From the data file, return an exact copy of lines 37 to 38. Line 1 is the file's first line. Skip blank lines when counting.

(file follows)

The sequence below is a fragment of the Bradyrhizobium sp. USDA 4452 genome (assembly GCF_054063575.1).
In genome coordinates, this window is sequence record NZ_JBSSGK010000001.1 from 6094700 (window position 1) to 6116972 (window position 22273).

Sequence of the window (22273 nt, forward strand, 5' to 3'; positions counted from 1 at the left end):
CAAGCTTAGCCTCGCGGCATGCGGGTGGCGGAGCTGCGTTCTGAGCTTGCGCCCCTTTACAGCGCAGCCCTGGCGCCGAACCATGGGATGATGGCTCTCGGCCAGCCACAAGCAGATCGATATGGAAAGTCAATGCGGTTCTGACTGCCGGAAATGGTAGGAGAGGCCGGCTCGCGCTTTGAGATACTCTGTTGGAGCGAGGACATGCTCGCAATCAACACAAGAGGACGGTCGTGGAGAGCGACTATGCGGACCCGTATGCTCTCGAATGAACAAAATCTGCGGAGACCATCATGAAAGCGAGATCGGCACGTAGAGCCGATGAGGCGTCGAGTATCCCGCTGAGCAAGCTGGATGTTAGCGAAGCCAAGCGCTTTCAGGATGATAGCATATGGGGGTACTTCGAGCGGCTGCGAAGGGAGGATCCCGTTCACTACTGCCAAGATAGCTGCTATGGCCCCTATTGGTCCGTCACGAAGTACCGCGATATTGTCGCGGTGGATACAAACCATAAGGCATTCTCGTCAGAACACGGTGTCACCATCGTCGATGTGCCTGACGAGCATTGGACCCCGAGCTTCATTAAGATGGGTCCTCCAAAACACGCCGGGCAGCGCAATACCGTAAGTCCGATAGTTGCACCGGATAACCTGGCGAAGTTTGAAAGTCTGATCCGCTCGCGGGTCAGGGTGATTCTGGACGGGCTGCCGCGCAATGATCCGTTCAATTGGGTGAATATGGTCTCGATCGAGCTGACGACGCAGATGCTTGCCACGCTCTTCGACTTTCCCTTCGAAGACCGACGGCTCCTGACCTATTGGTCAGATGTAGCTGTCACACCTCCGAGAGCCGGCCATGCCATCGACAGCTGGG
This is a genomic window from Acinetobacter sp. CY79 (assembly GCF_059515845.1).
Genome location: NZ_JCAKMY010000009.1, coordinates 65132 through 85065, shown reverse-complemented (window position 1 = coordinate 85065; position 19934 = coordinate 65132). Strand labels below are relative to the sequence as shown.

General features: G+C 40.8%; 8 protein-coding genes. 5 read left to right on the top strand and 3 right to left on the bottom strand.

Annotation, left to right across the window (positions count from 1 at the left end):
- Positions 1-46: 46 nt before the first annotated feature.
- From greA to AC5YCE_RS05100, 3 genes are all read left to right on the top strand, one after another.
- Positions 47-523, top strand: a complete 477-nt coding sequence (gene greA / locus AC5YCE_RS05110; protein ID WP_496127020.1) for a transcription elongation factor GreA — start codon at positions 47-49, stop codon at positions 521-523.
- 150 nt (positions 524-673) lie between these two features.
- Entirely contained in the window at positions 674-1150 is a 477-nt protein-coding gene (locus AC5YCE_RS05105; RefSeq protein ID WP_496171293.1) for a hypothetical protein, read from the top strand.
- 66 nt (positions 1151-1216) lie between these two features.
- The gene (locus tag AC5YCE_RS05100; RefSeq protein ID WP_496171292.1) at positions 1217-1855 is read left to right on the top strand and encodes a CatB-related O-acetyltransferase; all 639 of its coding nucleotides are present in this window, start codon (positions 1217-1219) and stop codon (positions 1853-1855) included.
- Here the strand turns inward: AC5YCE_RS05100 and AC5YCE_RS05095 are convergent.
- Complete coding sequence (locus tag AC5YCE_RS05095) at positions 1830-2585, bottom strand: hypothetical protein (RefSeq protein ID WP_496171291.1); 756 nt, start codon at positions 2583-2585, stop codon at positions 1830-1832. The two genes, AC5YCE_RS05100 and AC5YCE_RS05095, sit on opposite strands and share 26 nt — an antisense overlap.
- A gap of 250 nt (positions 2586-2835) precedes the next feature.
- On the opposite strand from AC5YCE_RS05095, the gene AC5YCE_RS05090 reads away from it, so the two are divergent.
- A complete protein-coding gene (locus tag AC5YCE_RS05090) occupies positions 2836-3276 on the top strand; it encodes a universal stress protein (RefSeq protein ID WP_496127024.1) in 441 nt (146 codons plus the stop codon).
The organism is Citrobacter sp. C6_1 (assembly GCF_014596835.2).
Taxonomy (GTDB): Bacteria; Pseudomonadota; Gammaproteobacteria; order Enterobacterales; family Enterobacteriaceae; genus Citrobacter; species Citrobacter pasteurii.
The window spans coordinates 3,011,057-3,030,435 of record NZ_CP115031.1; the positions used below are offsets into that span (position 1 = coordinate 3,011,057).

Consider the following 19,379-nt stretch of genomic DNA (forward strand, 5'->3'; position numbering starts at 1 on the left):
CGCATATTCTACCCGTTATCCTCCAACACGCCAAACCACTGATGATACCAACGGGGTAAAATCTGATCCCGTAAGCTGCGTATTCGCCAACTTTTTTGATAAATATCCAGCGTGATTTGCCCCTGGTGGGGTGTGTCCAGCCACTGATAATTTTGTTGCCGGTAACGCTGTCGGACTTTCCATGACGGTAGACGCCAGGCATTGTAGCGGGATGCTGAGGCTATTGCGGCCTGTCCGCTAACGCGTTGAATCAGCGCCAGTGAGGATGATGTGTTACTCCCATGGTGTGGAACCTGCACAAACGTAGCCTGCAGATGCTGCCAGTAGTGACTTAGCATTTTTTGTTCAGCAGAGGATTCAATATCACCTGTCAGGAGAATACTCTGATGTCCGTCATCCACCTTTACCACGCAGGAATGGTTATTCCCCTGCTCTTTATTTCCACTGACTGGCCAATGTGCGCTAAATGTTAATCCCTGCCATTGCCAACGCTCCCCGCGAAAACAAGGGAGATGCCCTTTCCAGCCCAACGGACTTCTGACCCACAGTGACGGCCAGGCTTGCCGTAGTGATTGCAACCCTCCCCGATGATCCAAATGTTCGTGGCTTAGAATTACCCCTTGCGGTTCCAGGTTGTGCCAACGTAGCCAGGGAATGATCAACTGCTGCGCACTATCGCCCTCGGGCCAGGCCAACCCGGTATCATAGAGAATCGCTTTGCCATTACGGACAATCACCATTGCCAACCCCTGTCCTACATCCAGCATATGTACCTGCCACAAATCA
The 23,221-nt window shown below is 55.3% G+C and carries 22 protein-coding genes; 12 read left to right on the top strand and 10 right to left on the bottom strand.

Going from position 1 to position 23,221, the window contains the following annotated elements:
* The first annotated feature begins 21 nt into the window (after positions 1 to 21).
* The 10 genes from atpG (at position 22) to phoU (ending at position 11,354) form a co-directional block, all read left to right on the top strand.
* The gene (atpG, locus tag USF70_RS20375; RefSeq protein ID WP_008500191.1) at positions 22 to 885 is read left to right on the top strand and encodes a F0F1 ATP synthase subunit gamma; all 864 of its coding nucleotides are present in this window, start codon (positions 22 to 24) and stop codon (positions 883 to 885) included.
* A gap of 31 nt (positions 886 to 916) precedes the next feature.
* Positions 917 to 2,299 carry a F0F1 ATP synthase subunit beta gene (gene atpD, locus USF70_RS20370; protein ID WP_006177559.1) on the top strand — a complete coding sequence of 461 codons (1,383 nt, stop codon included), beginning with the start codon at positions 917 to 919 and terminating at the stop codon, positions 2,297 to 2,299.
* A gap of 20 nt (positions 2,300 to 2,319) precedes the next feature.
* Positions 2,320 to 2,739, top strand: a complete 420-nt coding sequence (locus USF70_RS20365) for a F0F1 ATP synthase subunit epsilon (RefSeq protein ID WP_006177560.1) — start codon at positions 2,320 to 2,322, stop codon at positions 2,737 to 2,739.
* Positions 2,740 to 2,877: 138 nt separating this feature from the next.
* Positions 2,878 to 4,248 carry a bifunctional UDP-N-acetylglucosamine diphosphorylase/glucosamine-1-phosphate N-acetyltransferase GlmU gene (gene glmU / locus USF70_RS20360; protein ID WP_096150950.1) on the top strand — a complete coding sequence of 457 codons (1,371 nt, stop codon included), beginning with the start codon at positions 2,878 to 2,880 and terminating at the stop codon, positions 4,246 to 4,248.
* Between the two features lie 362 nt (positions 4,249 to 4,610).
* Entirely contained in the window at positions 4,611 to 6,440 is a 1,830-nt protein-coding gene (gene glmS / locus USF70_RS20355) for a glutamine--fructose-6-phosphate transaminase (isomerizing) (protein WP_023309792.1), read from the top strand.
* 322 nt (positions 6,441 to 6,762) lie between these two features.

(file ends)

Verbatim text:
* Between the two features lie 362 nt (positions 4,249 to 4,610).
* Entirely contained in the window at positions 4,611 to 6,440 is a 1,830-nt protein-coding gene (gene glmS / locus USF70_RS20355) for a glutamine--fructose-6-phosphate transaminase (isomerizing) (protein WP_023309792.1), read from the top strand.